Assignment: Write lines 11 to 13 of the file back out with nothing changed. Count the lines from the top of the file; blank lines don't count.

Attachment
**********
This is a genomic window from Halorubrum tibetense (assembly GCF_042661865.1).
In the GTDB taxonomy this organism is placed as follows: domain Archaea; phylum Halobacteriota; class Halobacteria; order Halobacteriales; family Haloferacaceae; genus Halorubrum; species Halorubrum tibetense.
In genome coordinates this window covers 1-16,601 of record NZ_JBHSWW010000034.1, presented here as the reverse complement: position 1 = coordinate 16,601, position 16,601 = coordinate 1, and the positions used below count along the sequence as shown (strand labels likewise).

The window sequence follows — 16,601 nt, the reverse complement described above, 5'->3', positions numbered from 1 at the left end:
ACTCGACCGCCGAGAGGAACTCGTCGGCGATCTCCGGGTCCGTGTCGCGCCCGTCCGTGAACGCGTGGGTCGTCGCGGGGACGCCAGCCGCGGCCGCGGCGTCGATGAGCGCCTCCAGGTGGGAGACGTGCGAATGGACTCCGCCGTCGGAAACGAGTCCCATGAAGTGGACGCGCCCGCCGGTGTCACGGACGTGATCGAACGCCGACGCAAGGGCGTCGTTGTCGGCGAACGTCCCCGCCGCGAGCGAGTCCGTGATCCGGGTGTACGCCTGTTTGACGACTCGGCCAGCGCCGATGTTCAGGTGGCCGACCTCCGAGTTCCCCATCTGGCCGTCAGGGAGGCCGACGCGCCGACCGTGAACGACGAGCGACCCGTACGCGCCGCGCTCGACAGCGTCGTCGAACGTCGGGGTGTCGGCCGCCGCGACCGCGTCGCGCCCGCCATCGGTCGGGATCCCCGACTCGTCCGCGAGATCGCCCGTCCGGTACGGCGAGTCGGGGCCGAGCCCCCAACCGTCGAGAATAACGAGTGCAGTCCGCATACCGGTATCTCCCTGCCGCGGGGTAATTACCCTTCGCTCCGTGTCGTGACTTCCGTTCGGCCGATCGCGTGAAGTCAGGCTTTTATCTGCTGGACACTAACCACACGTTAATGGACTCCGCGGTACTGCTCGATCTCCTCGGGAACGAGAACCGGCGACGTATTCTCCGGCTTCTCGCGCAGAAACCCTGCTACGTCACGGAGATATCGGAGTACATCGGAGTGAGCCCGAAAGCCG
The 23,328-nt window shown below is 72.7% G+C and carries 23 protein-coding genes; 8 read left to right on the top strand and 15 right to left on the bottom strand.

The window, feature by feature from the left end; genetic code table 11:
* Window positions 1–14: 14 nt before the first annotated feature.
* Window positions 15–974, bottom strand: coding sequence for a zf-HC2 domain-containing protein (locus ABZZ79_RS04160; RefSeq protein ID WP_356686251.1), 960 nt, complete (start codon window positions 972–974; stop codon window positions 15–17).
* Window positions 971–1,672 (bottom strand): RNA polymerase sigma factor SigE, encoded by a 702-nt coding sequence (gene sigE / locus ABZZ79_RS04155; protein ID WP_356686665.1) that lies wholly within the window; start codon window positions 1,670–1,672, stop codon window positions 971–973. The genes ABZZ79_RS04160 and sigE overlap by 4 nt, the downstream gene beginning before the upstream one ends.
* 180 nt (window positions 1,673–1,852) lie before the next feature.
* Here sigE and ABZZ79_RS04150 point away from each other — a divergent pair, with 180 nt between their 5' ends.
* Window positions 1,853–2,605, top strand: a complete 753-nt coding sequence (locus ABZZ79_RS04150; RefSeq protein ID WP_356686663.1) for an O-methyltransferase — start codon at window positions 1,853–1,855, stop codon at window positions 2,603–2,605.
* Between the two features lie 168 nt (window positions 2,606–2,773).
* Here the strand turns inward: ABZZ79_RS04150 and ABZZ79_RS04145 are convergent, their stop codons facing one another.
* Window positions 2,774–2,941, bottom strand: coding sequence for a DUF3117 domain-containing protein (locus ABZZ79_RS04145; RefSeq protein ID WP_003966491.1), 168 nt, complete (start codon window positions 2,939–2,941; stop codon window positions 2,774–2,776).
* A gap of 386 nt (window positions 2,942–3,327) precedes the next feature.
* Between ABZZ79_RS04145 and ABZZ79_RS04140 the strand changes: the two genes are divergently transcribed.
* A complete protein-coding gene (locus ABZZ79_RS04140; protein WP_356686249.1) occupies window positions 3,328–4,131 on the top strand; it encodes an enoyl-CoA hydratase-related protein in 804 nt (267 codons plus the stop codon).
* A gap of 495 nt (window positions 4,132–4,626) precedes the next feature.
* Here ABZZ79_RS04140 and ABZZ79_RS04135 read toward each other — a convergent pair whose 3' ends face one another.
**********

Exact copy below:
* 180 nt (window positions 1,673–1,852) lie before the next feature.
* Here sigE and ABZZ79_RS04150 point away from each other — a divergent pair, with 180 nt between their 5' ends.
* Window positions 1,853–2,605, top strand: a complete 753-nt coding sequence (locus ABZZ79_RS04150; RefSeq protein ID WP_356686663.1) for an O-methyltransferase — start codon at window positions 1,853–1,855, stop codon at window positions 2,603–2,605.